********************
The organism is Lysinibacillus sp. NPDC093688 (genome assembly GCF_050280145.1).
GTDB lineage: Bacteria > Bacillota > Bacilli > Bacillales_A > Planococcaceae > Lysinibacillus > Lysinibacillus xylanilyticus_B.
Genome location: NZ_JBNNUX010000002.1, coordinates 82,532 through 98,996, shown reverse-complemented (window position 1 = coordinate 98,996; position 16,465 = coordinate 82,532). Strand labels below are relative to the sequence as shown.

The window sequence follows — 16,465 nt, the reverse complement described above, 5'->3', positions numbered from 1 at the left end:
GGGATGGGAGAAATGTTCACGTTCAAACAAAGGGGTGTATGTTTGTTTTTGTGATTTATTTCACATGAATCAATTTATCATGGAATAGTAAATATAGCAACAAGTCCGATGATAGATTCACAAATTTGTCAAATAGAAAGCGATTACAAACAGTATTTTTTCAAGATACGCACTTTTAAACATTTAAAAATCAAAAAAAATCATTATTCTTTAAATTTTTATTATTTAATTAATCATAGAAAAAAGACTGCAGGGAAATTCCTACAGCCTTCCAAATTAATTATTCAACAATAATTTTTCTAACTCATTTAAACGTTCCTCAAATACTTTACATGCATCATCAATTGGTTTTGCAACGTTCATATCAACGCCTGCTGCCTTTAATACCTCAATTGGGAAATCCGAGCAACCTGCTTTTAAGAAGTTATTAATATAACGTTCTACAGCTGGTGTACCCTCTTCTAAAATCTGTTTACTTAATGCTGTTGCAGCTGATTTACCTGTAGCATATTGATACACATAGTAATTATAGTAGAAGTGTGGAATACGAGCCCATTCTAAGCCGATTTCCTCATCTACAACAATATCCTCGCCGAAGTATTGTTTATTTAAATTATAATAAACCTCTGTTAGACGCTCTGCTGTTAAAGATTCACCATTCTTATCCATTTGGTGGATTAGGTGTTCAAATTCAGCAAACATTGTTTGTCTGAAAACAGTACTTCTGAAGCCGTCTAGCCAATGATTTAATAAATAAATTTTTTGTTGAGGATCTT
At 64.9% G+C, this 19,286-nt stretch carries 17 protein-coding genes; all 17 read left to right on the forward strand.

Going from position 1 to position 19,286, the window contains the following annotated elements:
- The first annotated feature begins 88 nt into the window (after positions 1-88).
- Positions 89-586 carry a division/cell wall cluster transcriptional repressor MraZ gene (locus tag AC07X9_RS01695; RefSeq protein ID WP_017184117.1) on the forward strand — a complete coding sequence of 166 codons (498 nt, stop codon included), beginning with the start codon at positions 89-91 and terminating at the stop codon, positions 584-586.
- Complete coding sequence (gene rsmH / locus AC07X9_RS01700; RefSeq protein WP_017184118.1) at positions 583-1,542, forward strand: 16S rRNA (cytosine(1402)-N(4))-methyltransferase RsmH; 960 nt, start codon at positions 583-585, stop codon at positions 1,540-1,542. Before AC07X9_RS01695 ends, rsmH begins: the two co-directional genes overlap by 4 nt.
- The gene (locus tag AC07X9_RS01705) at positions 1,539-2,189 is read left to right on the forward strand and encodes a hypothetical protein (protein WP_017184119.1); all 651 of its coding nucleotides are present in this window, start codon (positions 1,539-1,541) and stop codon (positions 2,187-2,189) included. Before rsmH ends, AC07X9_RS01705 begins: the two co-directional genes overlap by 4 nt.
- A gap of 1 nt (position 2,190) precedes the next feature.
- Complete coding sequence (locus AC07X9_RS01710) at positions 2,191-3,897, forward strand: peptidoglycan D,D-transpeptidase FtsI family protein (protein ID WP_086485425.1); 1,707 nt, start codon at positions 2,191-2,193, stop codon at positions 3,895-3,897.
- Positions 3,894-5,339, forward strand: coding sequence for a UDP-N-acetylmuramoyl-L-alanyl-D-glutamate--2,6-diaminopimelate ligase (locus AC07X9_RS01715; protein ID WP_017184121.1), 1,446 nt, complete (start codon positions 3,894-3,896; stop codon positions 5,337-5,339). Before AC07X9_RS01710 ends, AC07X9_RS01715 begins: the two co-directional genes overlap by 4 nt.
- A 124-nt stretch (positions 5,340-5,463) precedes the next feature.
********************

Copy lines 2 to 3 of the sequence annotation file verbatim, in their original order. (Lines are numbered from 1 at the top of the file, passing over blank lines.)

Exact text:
GTDB lineage: Bacteria > Bacillota > Bacilli > Bacillales_A > Planococcaceae > Lysinibacillus > Lysinibacillus xylanilyticus_B.
Genome location: NZ_JBNNUX010000002.1, coordinates 82,532 through 98,996, shown reverse-complemented (window position 1 = coordinate 98,996; position 16,465 = coordinate 82,532). Strand labels below are relative to the sequence as shown.